Cobb Paper, Surface Paper and Marbled Paper
The end papers should always be made, this is, the coloured paper pasted to a white one; the style of binding must decide what kind of ends are to be made, that is, the coloured paper pasted to a white one; the style of binding must decide what kind of ends are to be used. I give a slight idea of the kinds of papers used and the method of making them.
Cobb paper is a paper used generally for half-calf bindings, with a sprinkled edged, or as a change, half-calf, gilt top. The paper is stained various shade and colours in the making, and I think derives its name from a binder who first used it. Being liked by the trade, they have distinguished the paper by calling it “Cobb paper,” which name it has kept.
This is a paper, one side of which is prepared with a layer of colour laid on with a brush very evenly. Some kinds are left dull and others are glazed. The colour, laid on with a brush very evenly. Some kinds are left dull and others are glazed. The darker colours of this paper are generally chosen for Bibles or books of a religious character, and the lighter colours for the cloth or case work. There are many other shades which may be put into extra bindings with very good effect, and will exercise the taste of the workman. For example, a good cream, when of fine colour and good quality, will look very well in a morocco book with either cloth or morocco joints.
This paper has the colour disposed upon it in imitation of marble; hence its name. It is produced by sprinkling properly prepared colours upon the surface of a size, made either of a vegetable emulsion, or of a solution of resinous gum. It is necessary, in either preparing an original design or in matching an example, to remember that the veins are the first splashes of colour thrown on the size, and assume that form in consequence of being driven back by the successive colours employed.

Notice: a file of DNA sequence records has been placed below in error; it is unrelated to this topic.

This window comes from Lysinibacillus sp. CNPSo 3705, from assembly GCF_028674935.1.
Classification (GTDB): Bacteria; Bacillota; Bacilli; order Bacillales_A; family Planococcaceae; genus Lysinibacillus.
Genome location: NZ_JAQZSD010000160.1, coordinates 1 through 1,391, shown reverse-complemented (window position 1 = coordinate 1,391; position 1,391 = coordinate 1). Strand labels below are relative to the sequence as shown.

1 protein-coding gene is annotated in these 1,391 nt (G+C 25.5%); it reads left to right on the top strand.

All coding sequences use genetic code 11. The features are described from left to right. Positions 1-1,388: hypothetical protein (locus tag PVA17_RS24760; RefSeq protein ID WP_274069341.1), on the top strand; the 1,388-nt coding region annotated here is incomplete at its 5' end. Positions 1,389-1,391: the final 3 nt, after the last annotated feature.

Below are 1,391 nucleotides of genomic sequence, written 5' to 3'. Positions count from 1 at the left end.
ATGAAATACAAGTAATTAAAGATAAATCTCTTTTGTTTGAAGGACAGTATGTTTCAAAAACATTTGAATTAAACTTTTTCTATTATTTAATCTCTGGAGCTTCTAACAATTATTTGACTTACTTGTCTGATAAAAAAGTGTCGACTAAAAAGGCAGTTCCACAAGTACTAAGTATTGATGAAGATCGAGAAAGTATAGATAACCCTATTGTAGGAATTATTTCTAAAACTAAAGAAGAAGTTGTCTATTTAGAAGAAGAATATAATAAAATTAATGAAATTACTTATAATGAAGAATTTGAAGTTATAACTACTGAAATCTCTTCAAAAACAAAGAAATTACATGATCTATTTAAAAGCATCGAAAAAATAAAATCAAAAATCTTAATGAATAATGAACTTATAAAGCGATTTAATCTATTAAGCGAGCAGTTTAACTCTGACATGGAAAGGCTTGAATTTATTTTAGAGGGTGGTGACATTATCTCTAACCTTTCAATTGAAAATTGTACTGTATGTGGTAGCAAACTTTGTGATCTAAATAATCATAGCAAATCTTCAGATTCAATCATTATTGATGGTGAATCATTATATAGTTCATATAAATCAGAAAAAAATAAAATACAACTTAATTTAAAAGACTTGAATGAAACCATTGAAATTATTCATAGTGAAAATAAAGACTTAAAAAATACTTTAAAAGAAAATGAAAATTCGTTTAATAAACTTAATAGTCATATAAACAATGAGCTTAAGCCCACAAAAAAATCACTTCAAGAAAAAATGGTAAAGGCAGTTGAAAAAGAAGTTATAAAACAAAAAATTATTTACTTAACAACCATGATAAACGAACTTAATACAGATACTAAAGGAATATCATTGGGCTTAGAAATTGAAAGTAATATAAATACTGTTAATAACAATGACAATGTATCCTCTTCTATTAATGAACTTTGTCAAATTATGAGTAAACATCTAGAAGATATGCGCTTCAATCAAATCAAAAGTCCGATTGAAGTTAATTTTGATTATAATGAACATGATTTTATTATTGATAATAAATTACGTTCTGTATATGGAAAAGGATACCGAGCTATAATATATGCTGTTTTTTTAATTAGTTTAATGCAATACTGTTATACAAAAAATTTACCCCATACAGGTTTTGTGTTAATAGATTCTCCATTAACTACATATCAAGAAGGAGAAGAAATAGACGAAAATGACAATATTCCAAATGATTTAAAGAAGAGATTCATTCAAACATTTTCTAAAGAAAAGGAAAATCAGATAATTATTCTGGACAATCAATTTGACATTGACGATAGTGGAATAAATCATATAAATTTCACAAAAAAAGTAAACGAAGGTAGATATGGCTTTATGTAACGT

We have it on the authority of Mr. Woolnough, that the old Dutch paper was wrapped round toys in order to evade the duty imposed upon it. After being carefully smoothed out, it was sold to bookbinders at a very high price, who used it upon their extra bindings, and if the paper was not large enough they were compelled to join it. After a time the manufacture was introduced into England, but either the colours are not prepared the same way, or the paper itself may not be so suitable, the colours are not brought out with such vigour and beauty, nor do they stand so well as on the old Dutch paper. Some secret of the art has been lost, and it baffles our ablest marbler’s of the present day to reproduce many of the beautiful examples that may be seen in some of the old books. For Further remarks on marble paper and marbling see chapter on colouring edges.
Printed and other Fancy Paper
may be bought at fancy stationers; the variety is so great that description is impossible, but good taste and judgement should always be used by studying the style and colour of binding. Of late years a few firms have paid some attention to this branch, and have placed in the market some very pretty patterns in various tints.
The foreign binders are very fond of papers printed in bronze, and some are certainly of a most elaborate and gorgeous description. Many houses have their own favourite pattern and style. All papers have bronze on them should be carefully selected and the cheaper kinds eschewed, the bronze in a short time going back.
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